The most common causes of insomnia include include mood and anxiety disorders, physical conditions such as heart disease and hormone problems. However, for students, it seems to be their lifestyle that is causing the problem.
Dominic Phelan, History & Politics student at the University of Sheffield, believes he has suffered from insomnia since his first year of studies.
“First of all, I think university life as a whole has caused this. It ranges from everything, from the way I eat to the worry of future deadlines.
“There seems to be an inability to shut my mind off at night whilst at university. I find myself sitting around listening to music or watching films at 3am every night.
“As far as deadlines go, everyone has that stressful week or two where they feel like their world is crashing down. Emails from tutors, thousands of words, not knowing when your next night of enjoyment is coming. But that’s all part of the student fun, isn’t it?”
Dominic is by no means the only student to have developed insomnia since starting university. Gregory Gibson, Sociology student at Sheffield Hallam University, never had any problems with sleeping before moving to Sheffield.
“I’m not really sure why but ever since I moved to university, I’ve had problems sleeping. I think the sleeping pattern whilst here can get really out of hand if you aren’t careful.
“Staying up talking rubbish to your mates until the early hours, and then waking up for a 9am seminar always results in sleeping the day away after. It’s eventually resulted in me struggling to get to sleep altogether.
Greg, 22, added that “nowadays, unless I’ve been on a night out and had a fair bit to drink, I can’t sleep. Needing alcohol to simply fall asleep is a scary thought.”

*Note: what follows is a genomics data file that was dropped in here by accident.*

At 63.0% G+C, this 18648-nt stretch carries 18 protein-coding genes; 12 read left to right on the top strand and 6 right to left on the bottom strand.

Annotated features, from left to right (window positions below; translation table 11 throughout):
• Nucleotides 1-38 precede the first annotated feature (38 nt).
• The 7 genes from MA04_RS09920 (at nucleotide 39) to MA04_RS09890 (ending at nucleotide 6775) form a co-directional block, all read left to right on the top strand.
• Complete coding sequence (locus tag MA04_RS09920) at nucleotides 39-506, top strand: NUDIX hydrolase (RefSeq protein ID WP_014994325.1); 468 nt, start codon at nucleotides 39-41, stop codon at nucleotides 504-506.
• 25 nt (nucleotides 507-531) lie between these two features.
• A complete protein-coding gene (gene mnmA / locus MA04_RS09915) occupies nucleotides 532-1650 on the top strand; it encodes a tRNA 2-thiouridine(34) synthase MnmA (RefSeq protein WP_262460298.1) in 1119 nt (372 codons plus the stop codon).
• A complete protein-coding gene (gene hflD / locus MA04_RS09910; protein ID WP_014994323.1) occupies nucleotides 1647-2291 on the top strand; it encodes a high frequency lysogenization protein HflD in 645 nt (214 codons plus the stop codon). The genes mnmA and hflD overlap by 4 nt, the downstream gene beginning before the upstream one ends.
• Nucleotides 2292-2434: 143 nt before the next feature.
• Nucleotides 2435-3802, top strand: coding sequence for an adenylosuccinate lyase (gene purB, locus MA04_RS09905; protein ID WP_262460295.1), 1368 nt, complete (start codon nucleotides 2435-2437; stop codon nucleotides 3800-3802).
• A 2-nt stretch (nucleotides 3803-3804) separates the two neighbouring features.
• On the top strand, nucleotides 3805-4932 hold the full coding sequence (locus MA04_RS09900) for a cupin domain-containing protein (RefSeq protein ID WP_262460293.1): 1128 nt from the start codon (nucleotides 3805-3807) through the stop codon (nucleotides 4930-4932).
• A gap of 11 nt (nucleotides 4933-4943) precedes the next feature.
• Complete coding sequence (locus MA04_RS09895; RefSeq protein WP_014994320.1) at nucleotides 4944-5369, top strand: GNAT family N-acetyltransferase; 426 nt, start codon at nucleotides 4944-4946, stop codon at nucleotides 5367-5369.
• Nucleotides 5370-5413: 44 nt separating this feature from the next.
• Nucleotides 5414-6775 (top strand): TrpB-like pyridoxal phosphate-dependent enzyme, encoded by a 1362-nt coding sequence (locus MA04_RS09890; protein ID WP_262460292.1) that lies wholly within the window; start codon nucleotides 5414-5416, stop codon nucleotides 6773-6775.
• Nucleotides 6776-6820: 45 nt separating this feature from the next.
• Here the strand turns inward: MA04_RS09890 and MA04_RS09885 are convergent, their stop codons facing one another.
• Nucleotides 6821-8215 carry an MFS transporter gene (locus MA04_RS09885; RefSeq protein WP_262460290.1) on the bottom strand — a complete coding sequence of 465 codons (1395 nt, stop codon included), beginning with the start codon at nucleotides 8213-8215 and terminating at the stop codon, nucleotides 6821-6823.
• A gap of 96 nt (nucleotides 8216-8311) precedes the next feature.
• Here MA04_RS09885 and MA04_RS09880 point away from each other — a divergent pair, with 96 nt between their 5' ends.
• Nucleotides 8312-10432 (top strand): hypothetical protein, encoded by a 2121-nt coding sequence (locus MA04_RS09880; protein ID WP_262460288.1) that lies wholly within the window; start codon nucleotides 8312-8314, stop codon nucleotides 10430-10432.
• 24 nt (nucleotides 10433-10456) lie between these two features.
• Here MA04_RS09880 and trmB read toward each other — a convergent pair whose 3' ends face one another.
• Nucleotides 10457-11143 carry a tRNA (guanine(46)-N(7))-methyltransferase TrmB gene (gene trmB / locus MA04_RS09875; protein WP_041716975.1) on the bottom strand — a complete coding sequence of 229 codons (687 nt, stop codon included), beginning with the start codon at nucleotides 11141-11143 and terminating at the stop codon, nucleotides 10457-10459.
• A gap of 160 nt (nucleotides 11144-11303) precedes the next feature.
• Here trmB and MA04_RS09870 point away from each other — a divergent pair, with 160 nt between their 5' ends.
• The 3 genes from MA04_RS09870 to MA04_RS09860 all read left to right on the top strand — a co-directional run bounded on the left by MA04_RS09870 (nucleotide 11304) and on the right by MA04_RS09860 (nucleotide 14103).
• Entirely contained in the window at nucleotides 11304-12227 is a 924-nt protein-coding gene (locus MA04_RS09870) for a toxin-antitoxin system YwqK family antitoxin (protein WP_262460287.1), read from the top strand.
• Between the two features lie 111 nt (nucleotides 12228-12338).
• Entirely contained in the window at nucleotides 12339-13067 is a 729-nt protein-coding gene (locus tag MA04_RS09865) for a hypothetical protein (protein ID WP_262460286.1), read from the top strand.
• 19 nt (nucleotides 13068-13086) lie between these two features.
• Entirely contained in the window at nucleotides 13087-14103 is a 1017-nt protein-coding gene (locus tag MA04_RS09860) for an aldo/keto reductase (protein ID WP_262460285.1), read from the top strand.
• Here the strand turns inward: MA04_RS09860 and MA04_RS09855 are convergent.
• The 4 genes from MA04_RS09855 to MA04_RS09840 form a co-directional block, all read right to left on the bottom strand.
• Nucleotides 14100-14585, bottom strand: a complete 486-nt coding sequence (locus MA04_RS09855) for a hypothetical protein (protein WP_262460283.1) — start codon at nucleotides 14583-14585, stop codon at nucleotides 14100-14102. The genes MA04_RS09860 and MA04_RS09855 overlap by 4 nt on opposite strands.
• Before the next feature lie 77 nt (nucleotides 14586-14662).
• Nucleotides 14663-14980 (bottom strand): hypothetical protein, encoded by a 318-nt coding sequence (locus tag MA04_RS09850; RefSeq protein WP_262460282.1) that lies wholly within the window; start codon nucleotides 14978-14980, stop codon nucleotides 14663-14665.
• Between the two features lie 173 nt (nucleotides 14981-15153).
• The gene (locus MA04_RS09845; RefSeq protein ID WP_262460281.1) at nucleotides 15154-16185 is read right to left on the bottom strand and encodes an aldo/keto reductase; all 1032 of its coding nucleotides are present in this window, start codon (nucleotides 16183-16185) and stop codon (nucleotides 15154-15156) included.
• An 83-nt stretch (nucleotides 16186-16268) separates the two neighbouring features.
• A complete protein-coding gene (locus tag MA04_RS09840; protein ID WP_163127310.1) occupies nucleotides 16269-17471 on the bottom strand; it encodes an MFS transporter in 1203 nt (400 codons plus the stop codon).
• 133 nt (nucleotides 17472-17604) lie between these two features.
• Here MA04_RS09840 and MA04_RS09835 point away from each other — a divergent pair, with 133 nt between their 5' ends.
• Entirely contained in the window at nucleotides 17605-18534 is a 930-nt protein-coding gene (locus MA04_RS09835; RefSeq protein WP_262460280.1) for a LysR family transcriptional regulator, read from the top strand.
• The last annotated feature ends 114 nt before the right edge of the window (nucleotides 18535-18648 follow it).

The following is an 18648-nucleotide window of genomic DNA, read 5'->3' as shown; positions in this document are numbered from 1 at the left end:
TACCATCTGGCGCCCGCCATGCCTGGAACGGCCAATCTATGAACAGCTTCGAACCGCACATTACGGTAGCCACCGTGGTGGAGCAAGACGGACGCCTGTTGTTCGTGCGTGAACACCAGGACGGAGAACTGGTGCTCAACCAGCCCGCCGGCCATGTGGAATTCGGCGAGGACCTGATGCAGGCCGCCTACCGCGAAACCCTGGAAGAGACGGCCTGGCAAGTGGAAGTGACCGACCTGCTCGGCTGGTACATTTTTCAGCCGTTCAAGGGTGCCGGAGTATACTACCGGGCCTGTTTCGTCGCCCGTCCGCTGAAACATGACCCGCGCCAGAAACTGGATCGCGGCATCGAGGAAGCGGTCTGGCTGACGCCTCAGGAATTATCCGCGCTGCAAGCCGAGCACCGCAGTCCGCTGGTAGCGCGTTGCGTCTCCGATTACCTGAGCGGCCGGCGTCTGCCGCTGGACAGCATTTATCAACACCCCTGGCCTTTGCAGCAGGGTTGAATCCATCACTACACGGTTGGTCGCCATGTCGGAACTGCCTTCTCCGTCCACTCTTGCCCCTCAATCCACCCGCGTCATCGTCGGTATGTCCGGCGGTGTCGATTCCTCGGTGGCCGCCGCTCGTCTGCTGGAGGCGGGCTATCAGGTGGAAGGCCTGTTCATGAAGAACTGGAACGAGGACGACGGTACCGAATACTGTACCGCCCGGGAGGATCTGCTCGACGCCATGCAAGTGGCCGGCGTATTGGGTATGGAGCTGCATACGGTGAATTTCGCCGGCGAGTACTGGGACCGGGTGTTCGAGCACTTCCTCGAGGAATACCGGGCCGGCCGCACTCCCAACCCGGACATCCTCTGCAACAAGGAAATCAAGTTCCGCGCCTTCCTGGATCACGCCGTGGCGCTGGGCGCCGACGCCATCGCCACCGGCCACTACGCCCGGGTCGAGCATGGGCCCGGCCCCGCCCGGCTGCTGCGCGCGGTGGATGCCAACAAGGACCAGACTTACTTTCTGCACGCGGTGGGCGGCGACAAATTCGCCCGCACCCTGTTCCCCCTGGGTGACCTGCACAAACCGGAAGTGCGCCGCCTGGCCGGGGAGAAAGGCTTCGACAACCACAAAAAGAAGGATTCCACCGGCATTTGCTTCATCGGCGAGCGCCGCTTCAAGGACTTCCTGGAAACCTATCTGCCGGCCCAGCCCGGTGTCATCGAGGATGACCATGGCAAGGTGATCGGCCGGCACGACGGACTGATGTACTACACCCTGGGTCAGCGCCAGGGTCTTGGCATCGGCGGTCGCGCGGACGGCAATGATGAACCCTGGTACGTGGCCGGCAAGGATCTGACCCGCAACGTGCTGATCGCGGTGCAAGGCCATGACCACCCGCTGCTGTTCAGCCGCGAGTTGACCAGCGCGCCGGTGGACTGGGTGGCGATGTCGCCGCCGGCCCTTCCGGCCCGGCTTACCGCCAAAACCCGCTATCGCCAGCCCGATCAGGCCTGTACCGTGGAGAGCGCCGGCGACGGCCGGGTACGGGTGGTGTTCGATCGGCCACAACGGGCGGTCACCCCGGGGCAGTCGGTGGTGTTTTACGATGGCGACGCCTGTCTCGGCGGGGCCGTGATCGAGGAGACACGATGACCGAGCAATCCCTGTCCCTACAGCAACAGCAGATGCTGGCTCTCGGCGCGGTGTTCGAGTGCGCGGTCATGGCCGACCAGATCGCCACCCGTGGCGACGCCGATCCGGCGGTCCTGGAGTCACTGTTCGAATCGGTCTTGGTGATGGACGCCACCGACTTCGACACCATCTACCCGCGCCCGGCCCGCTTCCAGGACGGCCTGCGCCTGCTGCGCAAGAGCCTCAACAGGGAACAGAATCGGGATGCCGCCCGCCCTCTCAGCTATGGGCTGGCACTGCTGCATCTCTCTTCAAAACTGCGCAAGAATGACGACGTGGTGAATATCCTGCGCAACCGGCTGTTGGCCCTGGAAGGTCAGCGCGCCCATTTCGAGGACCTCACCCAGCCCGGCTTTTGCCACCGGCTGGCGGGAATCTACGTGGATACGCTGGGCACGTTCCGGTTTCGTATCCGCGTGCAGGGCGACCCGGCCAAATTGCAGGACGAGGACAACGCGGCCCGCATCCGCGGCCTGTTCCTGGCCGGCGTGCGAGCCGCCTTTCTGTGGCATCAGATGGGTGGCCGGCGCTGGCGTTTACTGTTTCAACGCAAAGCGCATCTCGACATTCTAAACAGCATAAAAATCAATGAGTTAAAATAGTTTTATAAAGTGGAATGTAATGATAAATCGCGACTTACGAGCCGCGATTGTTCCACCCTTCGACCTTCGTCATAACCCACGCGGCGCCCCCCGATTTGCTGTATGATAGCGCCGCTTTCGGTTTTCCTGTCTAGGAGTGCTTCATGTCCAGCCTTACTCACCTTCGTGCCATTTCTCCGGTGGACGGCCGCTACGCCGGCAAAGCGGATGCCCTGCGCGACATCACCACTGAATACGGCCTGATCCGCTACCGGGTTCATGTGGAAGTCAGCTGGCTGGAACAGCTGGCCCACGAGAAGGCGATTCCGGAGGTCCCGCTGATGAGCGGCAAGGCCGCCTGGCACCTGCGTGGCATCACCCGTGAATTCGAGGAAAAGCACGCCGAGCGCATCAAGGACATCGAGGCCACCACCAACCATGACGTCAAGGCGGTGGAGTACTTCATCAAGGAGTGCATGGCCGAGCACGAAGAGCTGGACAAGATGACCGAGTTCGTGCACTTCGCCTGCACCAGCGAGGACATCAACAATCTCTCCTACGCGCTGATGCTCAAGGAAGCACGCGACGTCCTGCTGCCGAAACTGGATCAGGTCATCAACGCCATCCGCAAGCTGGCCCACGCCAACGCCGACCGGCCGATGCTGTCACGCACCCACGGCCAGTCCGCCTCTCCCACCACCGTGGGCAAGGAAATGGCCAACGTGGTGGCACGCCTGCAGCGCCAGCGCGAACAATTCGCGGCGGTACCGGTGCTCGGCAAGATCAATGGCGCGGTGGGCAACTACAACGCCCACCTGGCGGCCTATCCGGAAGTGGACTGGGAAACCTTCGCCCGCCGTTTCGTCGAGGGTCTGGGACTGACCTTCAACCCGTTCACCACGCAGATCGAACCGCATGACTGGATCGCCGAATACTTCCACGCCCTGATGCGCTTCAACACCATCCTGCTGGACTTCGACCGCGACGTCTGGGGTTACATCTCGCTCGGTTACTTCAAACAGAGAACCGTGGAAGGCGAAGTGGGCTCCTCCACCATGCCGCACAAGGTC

James Mason, now 24 years-old, graduated from the University of Bristol two years ago. He too suffered from insomnia during his studies.
“I had a problem for about a year and a half whilst I was in Bristol. I never pinned it down to anything except the lifestyle. Too many late nights and early mornings, which ultimately led to me starting to stay up rather than getting a couple of hours sleep.
“I had the issue until about six months after returning home when things got back to a normal routine again.”
In terms of advice, James added that “there is help out there for people who suffer with insomnia, nobody should suffer in silence. I found it was quite a common problem.
“I would try forcing yourself to be in bed at a reasonable hour, and trying to wake up early, so you will then hopefully be tired by the following night. A proper diet of three meals a day will help too, but I know that’s difficult in the student lifestyle.”
If you’re suffering from symptoms of insomnia, you should go visit your GP as soon as possible to determine what the cause of these symptoms might be.
Futhermore, you can head to http://www.nhs.uk/Conditions/Insomnia/Pages/Introduction
for full information on symptoms, causes and treatment for the condition.